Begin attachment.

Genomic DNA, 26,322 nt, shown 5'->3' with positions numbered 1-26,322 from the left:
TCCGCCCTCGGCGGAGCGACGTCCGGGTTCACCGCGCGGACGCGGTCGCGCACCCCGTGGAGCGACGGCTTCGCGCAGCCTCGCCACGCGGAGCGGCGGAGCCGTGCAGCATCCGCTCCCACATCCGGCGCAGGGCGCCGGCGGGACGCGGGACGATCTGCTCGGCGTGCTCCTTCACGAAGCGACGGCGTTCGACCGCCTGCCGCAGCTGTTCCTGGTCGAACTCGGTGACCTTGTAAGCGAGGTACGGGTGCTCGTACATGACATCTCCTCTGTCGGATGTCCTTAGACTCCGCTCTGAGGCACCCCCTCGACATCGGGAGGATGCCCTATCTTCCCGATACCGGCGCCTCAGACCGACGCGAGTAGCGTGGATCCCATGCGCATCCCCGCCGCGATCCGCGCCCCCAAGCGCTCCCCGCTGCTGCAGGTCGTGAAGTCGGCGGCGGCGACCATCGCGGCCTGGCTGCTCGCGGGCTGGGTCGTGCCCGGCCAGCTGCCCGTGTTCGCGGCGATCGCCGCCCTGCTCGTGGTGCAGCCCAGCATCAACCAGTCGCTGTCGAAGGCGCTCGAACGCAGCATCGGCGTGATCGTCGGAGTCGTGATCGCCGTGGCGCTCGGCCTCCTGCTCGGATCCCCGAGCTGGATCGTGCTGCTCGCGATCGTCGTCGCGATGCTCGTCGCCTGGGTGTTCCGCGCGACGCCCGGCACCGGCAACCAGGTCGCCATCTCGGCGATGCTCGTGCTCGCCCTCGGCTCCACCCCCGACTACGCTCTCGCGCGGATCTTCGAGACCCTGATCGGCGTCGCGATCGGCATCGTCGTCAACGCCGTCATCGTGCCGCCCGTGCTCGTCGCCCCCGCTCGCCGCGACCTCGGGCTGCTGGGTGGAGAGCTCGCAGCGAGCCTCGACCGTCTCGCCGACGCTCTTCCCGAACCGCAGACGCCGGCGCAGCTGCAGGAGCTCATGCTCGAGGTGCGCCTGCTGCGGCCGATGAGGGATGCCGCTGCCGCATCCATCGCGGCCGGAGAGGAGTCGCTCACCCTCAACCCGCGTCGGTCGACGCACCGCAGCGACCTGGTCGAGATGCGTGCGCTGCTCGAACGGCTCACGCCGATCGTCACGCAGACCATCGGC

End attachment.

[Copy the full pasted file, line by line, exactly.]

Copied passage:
Genomic DNA, 26,322 nt, shown 5'->3' with positions numbered 1-26,322 from the left:
TCCGCCCTCGGCGGAGCGACGTCCGGGTTCACCGCGCGGACGCGGTCGCGCACCCCGTGGAGCGACGGCTTCGCGCAGCCTCGCCACGCGGAGCGGCGGAGCCGTGCAGCATCCGCTCCCACATCCGGCGCAGGGCGCCGGCGGGACGCGGGACGATCTGCTCGGCGTGCTCCTTCACGAAGCGACGGCGTTCGACCGCCTGCCGCAGCTGTTCCTGGTCGAACTCGGTGACCTTGTAAGCGAGGTACGGGTGCTCGTACATGACATCTCCTCTGTCGGATGTCCTTAGACTCCGCTCTGAGGCACCCCCTCGACATCGGGAGGATGCCCTATCTTCCCGATACCGGCGCCTCAGACCGACGCGAGTAGCGTGGATCCCATGCGCATCCCCGCCGCGATCCGCGCCCCCAAGCGCTCCCCGCTGCTGCAGGTCGTGAAGTCGGCGGCGGCGACCATCGCGGCCTGGCTGCTCGCGGGCTGGGTCGTGCCCGGCCAGCTGCCCGTGTTCGCGGCGATCGCCGCCCTGCTCGTGGTGCAGCCCAGCATCAACCAGTCGCTGTCGAAGGCGCTCGAACGCAGCATCGGCGTGATCGTCGGAGTCGTGATCGCCGTGGCGCTCGGCCTCCTGCTCGGATCCCCGAGCTGGATCGTGCTGCTCGCGATCGTCGTCGCGATGCTCGTCGCCTGGGTGTTCCGCGCGACGCCCGGCACCGGCAACCAGGTCGCCATCTCGGCGATGCTCGTGCTCGCCCTCGGCTCCACCCCCGACTACGCTCTCGCGCGGATCTTCGAGACCCTGATCGGCGTCGCGATCGGCATCGTCGTCAACGCCGTCATCGTGCCGCCCGTGCTCGTCGCCCCCGCTCGCCGCGACCTCGGGCTGCTGGGTGGAGAGCTCGCAGCGAGCCTCGACCGTCTCGCCGACGCTCTTCCCGAACCGCAGACGCCGGCGCAGCTGCAGGAGCTCATGCTCGAGGTGCGCCTGCTGCGGCCGATGAGGGATGCCGCTGCCGCATCCATCGCGGCCGGAGAGGAGTCGCTCACCCTCAACCCGCGTCGGTCGACGCACCGCAGCGACCTGGTCGAGATGCGTGCGCTGCTCGAACGGCTCACGCCGATCGTCACGCAGACCATCGGC